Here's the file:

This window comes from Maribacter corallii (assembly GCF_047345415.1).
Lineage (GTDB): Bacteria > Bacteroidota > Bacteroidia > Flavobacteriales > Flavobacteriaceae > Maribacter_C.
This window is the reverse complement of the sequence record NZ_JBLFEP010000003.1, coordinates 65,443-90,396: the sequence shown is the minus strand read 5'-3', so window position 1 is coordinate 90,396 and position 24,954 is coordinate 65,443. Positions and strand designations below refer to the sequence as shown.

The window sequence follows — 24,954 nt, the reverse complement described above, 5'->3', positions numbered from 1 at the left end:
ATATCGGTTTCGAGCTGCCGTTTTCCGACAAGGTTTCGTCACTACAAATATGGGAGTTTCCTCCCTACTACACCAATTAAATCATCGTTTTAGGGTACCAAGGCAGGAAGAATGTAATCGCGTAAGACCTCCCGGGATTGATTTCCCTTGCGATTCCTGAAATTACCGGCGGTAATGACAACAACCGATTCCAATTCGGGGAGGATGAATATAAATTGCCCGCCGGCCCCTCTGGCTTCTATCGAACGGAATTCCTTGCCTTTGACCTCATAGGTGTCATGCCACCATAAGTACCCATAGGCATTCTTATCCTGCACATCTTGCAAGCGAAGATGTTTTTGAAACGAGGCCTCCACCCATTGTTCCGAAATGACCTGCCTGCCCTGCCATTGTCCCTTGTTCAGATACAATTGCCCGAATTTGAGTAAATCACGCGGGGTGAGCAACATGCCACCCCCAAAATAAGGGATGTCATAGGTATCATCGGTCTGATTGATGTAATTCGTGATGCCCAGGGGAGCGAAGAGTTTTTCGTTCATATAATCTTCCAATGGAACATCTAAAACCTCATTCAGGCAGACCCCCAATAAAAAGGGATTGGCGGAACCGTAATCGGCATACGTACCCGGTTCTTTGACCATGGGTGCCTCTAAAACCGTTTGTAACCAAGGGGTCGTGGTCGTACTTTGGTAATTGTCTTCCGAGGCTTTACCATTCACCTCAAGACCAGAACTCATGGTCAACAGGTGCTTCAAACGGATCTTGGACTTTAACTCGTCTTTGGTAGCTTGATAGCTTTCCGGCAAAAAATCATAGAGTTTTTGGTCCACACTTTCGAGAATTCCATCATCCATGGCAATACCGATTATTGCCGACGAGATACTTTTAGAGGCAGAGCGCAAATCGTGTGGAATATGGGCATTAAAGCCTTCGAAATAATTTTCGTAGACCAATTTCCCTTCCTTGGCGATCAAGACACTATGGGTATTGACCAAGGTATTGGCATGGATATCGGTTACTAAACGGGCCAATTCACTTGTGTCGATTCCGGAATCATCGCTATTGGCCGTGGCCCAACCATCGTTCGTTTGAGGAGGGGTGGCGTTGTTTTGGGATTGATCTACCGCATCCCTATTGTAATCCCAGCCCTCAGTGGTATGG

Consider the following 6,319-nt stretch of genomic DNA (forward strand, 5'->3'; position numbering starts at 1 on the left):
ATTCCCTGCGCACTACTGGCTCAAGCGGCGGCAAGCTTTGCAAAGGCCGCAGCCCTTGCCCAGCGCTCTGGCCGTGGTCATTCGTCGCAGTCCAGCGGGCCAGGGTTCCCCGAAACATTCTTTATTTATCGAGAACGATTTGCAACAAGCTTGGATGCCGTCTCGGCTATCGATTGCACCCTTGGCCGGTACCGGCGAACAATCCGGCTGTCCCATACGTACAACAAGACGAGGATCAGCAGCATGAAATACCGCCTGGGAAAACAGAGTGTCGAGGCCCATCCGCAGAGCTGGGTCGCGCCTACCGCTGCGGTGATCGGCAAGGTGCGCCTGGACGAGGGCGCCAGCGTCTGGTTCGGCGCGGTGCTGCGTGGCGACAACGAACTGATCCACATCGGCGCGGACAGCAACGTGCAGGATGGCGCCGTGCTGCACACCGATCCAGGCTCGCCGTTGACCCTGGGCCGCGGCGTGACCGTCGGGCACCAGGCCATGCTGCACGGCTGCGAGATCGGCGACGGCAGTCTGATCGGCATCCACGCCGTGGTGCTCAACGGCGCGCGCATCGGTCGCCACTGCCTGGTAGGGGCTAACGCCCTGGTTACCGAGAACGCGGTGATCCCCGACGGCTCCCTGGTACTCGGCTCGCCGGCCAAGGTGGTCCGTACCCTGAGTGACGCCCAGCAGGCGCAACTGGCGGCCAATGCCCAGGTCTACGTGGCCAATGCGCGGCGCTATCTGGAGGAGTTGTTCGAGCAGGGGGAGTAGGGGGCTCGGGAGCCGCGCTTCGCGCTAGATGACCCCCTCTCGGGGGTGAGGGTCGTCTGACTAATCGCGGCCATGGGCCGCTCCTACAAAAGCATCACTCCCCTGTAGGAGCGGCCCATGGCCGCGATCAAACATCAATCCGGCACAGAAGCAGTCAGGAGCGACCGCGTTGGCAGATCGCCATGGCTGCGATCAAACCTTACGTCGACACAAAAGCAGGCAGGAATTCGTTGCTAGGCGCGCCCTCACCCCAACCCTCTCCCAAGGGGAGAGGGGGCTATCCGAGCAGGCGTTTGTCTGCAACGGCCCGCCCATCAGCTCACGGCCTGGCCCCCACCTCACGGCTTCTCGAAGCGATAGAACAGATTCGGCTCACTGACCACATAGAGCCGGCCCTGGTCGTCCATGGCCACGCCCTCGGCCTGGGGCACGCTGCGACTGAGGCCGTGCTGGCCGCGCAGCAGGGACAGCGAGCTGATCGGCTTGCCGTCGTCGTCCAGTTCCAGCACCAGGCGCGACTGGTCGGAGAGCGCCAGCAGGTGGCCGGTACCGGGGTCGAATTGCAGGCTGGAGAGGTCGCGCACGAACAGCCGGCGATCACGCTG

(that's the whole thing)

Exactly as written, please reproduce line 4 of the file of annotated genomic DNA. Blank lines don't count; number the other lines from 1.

The window sequence follows — 24,954 nt, the reverse complement described above, 5'->3', positions numbered from 1 at the left end: